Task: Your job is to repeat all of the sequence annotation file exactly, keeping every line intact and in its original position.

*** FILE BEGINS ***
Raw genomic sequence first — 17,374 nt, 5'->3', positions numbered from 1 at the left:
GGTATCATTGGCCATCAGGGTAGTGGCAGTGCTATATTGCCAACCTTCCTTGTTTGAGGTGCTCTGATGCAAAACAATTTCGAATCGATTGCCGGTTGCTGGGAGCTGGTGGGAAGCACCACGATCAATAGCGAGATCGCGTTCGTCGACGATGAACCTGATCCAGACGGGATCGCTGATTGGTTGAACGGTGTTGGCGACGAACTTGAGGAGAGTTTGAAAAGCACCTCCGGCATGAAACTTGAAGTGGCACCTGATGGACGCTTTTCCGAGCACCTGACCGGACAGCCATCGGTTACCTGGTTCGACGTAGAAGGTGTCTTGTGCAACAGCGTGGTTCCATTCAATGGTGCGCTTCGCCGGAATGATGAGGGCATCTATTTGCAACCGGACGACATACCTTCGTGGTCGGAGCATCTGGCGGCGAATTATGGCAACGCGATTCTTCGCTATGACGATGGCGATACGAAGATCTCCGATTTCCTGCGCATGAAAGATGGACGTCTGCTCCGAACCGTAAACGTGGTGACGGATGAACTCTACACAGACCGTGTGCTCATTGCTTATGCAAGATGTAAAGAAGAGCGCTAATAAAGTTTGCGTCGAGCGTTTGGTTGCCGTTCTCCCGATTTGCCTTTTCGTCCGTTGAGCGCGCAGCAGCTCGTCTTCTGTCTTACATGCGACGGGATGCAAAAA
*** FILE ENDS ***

Raw genomic sequence first — 17,374 nt, 5'->3', positions numbered from 1 at the left:
GGTATCATTGGCCATCAGGGTAGTGGCAGTGCTATATTGCCAACCTTCCTTGTTTGAGGTGCTCTGATGCAAAACAATTTCGAATCGATTGCCGGTTGCTGGGAGCTGGTGGGAAGCACCACGATCAATAGCGAGATCGCGTTCGTCGACGATGAACCTGATCCAGACGGGATCGCTGATTGGTTGAACGGTGTTGGCGACGAACTTGAGGAGAGTTTGAAAAGCACCTCCGGCATGAAACTTGAAGTGGCACCTGATGGACGCTTTTCCGAGCACCTGACCGGACAGCCATCGGTTACCTGGTTCGACGTAGAAGGTGTCTTGTGCAACAGCGTGGTTCCATTCAATGGTGCGCTTCGCCGGAATGATGAGGGCATCTATTTGCAACCGGACGACATACCTTCGTGGTCGGAGCATCTGGCGGCGAATTATGGCAACGCGATTCTTCGCTATGACGATGGCGATACGAAGATCTCCGATTTCCTGCGCATGAAAGATGGACGTCTGCTCCGAACCGTAAACGTGGTGACGGATGAACTCTACACAGACCGTGTGCTCATTGCTTATGCAAGATGTAAAGAAGAGCGCTAATAAAGTTTGCGTCGAGCGTTTGGTTGCCGTTCTCCCGATTTGCCTTTTCGTCCGTTGAGCGCGCAGCAGCTCGTCTTCTGTCTTACATGCGACGGGATGCAAAAA